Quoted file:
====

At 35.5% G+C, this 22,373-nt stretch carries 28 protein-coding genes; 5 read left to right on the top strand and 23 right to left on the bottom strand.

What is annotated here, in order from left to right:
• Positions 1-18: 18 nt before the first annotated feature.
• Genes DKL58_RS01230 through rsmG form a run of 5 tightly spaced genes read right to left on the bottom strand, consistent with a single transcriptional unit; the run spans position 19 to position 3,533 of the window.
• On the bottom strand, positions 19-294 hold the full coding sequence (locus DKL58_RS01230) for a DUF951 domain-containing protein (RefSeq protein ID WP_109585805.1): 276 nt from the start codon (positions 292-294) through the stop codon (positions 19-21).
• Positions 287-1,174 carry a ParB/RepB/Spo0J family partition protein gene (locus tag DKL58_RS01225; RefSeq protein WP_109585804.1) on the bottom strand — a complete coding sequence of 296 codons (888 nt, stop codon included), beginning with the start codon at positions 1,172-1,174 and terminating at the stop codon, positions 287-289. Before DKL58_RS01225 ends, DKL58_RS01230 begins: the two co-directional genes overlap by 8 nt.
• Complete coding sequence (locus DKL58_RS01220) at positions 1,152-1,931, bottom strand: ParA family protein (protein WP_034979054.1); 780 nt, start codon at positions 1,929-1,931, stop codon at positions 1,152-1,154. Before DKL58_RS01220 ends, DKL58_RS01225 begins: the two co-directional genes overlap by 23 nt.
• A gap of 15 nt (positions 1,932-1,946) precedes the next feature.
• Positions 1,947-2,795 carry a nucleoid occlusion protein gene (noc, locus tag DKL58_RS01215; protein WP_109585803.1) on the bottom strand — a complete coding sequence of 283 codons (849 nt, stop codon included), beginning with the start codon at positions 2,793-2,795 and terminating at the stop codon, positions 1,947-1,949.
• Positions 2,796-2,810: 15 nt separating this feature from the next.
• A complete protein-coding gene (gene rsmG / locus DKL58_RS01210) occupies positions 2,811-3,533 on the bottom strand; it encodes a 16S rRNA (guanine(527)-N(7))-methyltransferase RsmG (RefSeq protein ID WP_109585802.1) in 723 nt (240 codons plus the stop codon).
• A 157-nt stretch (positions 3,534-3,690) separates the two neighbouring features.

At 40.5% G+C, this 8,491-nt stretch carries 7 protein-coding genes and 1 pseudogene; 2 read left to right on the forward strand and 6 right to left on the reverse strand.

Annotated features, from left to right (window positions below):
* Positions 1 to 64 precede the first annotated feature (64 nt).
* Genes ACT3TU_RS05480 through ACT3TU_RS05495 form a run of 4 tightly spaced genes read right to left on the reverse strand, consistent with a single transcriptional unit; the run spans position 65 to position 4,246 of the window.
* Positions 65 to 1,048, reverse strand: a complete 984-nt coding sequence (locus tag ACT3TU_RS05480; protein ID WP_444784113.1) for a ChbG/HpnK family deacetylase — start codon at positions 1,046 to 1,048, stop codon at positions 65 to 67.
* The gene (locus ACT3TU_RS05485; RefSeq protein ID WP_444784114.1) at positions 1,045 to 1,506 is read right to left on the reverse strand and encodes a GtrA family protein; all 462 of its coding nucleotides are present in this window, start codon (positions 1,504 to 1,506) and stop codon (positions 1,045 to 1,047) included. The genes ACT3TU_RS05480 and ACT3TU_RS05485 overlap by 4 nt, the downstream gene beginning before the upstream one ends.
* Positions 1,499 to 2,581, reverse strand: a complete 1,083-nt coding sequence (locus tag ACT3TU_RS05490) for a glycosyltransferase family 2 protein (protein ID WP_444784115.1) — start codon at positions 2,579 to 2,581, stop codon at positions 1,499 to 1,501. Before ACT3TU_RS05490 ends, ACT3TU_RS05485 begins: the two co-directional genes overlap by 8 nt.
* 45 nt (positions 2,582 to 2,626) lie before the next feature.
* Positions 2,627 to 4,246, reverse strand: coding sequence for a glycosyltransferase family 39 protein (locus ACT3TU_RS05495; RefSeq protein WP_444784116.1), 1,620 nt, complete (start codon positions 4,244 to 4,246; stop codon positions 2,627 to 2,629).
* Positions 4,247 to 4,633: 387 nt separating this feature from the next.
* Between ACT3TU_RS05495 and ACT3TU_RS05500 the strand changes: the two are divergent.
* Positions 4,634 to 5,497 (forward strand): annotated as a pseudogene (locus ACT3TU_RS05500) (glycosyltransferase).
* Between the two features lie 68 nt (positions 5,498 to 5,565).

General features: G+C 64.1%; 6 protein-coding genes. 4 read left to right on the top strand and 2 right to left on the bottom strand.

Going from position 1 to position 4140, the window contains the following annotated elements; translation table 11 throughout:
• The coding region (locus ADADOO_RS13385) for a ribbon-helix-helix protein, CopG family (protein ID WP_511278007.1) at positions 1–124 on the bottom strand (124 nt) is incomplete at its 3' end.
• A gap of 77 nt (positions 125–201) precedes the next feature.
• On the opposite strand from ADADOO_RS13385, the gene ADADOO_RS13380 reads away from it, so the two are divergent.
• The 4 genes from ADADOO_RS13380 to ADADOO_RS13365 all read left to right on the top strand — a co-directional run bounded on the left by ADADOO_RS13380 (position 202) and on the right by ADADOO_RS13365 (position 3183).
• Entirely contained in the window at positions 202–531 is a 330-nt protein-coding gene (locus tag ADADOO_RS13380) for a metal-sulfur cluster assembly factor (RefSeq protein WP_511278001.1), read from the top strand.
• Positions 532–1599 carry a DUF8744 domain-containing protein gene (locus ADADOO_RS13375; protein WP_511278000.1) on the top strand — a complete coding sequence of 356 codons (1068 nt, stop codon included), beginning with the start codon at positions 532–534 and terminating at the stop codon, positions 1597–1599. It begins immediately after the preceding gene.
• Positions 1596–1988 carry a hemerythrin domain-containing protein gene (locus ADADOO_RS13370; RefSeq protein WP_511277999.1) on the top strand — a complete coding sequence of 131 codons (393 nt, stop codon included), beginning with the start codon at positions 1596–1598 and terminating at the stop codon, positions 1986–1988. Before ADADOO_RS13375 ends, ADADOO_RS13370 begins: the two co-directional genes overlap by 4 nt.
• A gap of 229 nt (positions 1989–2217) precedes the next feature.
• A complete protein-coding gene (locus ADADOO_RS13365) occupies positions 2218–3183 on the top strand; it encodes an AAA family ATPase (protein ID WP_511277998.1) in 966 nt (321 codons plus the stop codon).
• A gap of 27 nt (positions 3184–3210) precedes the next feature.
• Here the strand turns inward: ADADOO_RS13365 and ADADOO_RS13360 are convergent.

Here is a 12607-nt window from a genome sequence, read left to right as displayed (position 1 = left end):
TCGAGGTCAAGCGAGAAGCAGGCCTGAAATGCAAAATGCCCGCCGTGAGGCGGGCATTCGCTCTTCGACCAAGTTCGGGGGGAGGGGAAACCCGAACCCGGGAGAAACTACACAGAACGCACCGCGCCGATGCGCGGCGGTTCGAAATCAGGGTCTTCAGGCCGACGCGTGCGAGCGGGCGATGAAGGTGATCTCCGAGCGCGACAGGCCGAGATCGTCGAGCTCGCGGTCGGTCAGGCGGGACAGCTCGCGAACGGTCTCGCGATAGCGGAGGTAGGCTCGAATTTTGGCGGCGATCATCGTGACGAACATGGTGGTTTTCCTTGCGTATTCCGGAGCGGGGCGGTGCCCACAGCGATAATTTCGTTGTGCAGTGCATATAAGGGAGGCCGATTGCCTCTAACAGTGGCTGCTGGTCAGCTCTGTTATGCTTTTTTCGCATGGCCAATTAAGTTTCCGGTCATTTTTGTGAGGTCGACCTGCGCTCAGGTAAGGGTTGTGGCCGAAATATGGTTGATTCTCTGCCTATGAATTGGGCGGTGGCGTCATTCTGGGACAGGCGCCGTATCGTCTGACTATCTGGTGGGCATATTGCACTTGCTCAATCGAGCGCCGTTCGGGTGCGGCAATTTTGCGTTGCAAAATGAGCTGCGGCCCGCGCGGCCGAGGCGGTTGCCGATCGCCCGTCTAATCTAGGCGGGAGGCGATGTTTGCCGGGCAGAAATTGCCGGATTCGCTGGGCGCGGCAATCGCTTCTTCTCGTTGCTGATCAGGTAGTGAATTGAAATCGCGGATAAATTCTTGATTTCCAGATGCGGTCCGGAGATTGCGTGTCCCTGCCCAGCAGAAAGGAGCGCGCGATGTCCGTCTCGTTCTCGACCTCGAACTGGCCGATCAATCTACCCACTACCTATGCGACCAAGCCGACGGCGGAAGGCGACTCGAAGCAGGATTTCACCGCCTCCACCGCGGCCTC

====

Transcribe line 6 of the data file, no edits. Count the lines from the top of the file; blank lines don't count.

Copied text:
• Positions 287-1,174 carry a ParB/RepB/Spo0J family partition protein gene (locus tag DKL58_RS01225; RefSeq protein WP_109585804.1) on the bottom strand — a complete coding sequence of 296 codons (888 nt, stop codon included), beginning with the start codon at positions 1,172-1,174 and terminating at the stop codon, positions 287-289. Before DKL58_RS01225 ends, DKL58_RS01230 begins: the two co-directional genes overlap by 8 nt.